6. I've made a few Babylon 5 references, mostly in dealing with Ancient Enemies and Far Outsiders (Shadows or Vorlons? Who knows? In all instances, I have kept it fairly vague). I did introduce a couple of species (Narn and Drazi) and they translate very well to the Star Wars universe and treated Minbari as a 'lost' civilization of rumor and legend. In another game, I introduced Erasmus 'the thinking machine' renegade from the Dune prequels series as a foil and foe. I like elements of the technology in Mass Effect (I love blasters but slughtrowers have great use and utility) and have a soft spot for elements of Firefly and Star Trek (I did create a freighter loosely based on the Firefly-class that was used by NPC's). Overall, I prefer introducing multiple elements of multiple series that have their own complexity within my game but interact peripherally or as needed. Sometimes they are mere window dressing and sometimes not (such as one of my player's Drazi Marauder... perfect spec for a species that loves nothing more than a good scrap Love the other elements from above as well... except maybe the Pony-Bantha... my daughter would love it though
  7. That is tough for me as I love a great mix of characters and in my last game I allowed a mix of specs from all settings and the one I like from that group I might try: Started as Artisan then moved to Smuggler: Pilot and then Gunslinger. I've always had a soft spot for the Makashi style, so I might try a Makashi Duelist then Gadgeteer, just to see
  8. That confused me as well. I remember the changes but we had always been playing as full damage for a Linked attack (so if I do 10 points with the first attack, the second is 10 as well). Why Linked and Autofire can be so deadly, but as pointed out above a number of specs, abilities and talents can have devastating effects. That, combined with the narrative interpretation of results and narrative style, is what gives this system so much flexibility in play styles (if players are willing to branch out. I still have trouble with the min-max players but even they have relented to an extent).
  9. I just ordered it over Chronicles of the Gatekeeper (even though I am running a Force and Destiny Game) but the PC's will be utilizing the Alliance from time to time and I like setting books as a whole. Plus, the Verpine are one of my all time favorite species. I hope they have a good write up for them
  10. I appreciate the input as I think this system handles its specializations well with all those abilities. I hadn't quite gotten that far in our endgame with the Beta (and we are re-setting with the new books in a couple of weeks) so your insight is welcome. Admittedly, I like to tinker a lot with my games and sometimes I need to draw myself back a little. I think hybrid forms are probably conceptually a fair idea (and I mean high level concept) but as you point out, in practice, it can develop organically with the talents at hand. Thanks!
  11. Sorry, I guess I should have pointed out that a form such as listed above would require the specializations in those forms and having bought one form to the bottom of the tree, maybe both (probably so). For me, I think that someone who has mastered two forms should be able to experiment and create hence my thoughts in the matter.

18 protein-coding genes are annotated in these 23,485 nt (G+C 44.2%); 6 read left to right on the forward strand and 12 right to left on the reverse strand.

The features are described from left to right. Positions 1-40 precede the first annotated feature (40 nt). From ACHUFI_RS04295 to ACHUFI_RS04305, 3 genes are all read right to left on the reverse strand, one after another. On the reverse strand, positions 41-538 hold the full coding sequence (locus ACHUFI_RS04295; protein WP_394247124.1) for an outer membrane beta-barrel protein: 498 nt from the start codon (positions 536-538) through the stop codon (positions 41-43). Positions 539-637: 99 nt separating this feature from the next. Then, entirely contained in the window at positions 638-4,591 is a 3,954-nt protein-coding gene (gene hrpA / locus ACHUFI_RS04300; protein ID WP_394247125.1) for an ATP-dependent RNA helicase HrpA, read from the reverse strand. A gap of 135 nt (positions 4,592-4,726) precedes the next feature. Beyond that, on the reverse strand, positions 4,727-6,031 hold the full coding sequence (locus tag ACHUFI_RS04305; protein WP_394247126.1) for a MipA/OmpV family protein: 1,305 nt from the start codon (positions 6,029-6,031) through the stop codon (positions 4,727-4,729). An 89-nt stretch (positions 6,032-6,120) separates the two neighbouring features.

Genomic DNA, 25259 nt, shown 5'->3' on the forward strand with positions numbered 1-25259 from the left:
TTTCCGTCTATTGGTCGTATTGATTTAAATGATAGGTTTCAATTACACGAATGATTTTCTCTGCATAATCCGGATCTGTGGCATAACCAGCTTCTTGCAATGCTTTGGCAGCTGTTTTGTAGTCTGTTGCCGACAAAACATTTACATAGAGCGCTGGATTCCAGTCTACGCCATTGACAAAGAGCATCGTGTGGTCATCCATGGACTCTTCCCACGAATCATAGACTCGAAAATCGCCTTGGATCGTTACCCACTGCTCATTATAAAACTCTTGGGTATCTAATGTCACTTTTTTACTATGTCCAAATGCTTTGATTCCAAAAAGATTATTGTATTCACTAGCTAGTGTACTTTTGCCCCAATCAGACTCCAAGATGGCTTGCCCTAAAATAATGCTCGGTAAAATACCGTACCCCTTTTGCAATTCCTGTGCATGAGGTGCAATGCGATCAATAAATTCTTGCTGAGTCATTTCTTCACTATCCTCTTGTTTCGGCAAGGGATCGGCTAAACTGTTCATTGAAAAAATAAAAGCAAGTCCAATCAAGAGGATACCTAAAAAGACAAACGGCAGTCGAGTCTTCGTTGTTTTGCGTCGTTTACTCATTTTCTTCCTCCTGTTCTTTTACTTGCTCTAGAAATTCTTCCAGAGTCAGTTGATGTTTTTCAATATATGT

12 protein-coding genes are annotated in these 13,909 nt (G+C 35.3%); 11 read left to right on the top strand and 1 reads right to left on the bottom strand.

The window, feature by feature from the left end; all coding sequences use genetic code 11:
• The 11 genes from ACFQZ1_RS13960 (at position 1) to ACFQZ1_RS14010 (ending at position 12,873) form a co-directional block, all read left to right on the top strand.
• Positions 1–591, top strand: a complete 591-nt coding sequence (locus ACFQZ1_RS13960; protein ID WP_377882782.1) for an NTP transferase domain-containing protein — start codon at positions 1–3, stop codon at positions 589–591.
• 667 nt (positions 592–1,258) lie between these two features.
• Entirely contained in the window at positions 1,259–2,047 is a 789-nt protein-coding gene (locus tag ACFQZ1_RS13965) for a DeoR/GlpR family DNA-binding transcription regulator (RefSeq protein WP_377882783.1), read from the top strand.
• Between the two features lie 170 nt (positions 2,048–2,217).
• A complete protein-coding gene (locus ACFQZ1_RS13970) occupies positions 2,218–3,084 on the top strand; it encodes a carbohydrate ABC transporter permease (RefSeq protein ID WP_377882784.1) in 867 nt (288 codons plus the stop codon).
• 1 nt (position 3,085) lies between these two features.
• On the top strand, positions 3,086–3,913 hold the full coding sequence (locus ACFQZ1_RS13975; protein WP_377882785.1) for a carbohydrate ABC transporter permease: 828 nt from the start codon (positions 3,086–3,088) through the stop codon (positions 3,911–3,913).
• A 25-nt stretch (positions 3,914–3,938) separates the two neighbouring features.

12. Since this is the only forum that I am aware of for GM's, I thought I would bring this up in this setting rather than throwing it out to the general forums first. Have any of you experimented with Combination Forms? Clearly this would be home-brew/non-canon and I have only lightly addressed this in a brief West End game I ran and I can see these more as a signature ability (like Vaapad or Juyo or other Forms not mentioned in the book being such as well) or lost secret, etc. For example, I actually had Juyo as an ability accessed in a special holocron and it could be bought for 25 xp (mechanically it simply increased the damage of any lightsaber attack by 2 and the Vicious rating by 2 and was only used once I think). I think something like that could work in that context. The one combination form I came up with was a modification of Shii-Cho and Ataru called Rishii-Sho which allowed for swift fluid combination attacks and defense. The weakness would be against ranged attacks but it would be designed to handle melee and multiple melee opponents well. For this system, I am merely in an experimental stage and may only allow it is a 'Force Secret' from a holocron or lost knowledge, etc if one of my players gets good enough if I progress at all. Regardless, would love to hear some thoughts about it and combination forms or other form techniques in general. Thanks all.
  13. That is an awesome endgame talent (I'm not sure any of my players have really exploited it... yet) and thanks noting Exar Kun was a practitioner of this form. It's funny, many of my players remember Form VI /Niman from the rather useless Feat in RCR (I think it allowed you to use Diplomacy skills while fighting) and even the fluff text did not give it much thought. Glad it has become a more useful style within this system's framework.
  14. I like the above posts and have experimented with various house rules since the Beta off and on. Certainly, the best house rule is rewarding the PC's for a creative solution to an issue whenever possible as that is the heart of the game... having fun within the narrative style and creative solutions within that framework, to me, is the game at its best. That being said, I have a few rules I really haven't changed. 1) I usually roll 1 or 2 Force Dice to help 'set' the Destiny pool. It has always added some depth and entertainment to the game 2) From the outset, I have reduced the cost of additional specializations, similar to the last poster. I have never been a fan of the +10 surcharge (I think I started with 10 and 20 per, but now it is 20 and 30 as the previous post) I admit, as a long time GM, I am always experimenting and trying to find the right balance with players and my own interests; however, I do find the narrative mechanics of the dice system to be fairly unique in the methods and choices in interpretation. This allows for fewer 'house rules' in implementation of the dice results and the rest being a choice in modifying the mechanics in character creation, XP expenditure and items and attachments for the most part.
  15. Extended Hilt increases Damage by 1 and has 1 Vicious +1 mod. It requires 1 Hard Point.